Neomi Rao is the latest Trump judicial nominee to refuse to say whether she thinks Brown v. Board. of Education was correctly decided. She joins a growing list of Trump picks who refuse to endorse this iconic Supreme Court decision.

The stated reason is that they don’t want to start down a slippery slope of endorsing and rejecting decisions. That explanation is nonsense, since there are many sticky footholds along the descent from Brown to cases now pending in the courts.  The more credible reason is that they don’t want to have to embrace or reject Roe v. Wade. Nor do they want to have to explain why they would endorse Brown, but refuse to opine on Roe, thereby consigning Roe to a less secure class of decisions.

But, other recent, high profile Republican nominees, including Brett Kavanaugh, Neil Gorsuch, John Roberts, and Samuel Alito have been willing to praise Brown as an example of the Supreme Court at its best.  They all faced the same concerns about Roe, yet plowed ahead on Brown.  If they could do it, why not circuit court nominees Rao, Chad Readler, or Andrew Oldham, or a series of district court nominees?  Is there something more that is pushing them away from Brown or that makes its embrace no longer politically necessary?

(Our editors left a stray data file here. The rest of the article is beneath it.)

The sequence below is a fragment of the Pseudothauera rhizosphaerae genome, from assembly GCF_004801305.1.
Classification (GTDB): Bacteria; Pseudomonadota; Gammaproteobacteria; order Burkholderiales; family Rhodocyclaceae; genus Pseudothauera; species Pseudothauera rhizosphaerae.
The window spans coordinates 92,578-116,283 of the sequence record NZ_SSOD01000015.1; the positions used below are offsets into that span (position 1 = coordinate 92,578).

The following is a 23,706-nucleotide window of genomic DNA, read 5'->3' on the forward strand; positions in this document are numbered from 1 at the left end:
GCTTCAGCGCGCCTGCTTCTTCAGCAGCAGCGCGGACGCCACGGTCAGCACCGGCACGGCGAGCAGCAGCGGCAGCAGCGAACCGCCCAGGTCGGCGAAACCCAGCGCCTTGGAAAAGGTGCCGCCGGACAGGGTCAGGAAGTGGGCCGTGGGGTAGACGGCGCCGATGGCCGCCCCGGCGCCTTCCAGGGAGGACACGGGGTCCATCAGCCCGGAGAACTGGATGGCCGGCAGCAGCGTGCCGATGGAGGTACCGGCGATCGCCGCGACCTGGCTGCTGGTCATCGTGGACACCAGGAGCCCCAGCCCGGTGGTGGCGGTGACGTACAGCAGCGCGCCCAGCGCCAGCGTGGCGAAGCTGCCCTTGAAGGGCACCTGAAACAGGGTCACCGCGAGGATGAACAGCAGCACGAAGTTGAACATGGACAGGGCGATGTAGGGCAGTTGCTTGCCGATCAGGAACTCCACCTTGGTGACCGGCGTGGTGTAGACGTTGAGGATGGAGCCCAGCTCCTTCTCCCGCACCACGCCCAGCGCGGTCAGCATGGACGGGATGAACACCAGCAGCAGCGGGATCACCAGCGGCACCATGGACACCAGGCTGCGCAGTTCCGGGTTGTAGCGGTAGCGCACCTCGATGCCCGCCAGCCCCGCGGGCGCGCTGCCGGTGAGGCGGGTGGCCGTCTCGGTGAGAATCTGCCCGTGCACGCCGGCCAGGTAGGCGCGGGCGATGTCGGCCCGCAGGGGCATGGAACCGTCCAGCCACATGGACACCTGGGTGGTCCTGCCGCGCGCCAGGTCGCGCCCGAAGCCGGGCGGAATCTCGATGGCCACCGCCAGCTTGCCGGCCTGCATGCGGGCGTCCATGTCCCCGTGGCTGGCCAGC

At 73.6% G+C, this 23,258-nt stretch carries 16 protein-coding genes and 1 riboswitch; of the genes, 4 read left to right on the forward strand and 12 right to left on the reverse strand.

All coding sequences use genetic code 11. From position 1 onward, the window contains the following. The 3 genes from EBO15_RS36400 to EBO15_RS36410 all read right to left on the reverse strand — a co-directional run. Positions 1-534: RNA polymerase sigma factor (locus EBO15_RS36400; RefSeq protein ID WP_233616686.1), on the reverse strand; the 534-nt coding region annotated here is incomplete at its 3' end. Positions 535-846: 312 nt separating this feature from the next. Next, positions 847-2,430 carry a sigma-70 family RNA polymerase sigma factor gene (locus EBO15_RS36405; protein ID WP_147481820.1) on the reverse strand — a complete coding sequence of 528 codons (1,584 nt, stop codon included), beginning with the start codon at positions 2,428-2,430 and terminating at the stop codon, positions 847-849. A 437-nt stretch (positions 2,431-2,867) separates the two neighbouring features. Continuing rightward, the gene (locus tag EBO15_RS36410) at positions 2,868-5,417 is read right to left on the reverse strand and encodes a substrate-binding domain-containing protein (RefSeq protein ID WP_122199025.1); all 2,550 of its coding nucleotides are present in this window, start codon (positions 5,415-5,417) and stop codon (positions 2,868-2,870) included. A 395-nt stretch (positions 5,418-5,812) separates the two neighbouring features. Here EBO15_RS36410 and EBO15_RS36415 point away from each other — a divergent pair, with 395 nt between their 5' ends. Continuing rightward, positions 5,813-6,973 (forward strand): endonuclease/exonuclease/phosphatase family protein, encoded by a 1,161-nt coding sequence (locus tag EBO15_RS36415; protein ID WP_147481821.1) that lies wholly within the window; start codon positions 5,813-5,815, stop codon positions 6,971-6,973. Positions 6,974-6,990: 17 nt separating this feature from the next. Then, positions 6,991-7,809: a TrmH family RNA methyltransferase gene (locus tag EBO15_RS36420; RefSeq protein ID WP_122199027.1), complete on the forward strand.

The truth is that conservatives never fully embraced Brown.  The Court’s decision striking down laws requiring racial segregation of schools was met with massive resistance by people living in affected states, conservative politicians, and conservative intellectuals.  President Eisenhower was no fan. Barry Goldwater opposed the decision. William F. Buckley rejected the Court’s reasoning.  Prof. Herbert Wechsler decried its intrusion on the right of association.  Southern politicians roundly denounced and resisted the decision, preferring to impeach Earl Warren rather than accept Brown.

Appeals to resisters of Brown lay at the core of Nixon’s southern strategy.  The drive to appoint ideologically conservative judges was born, in significant part, out of reaction to Brown and Roe v. Wade.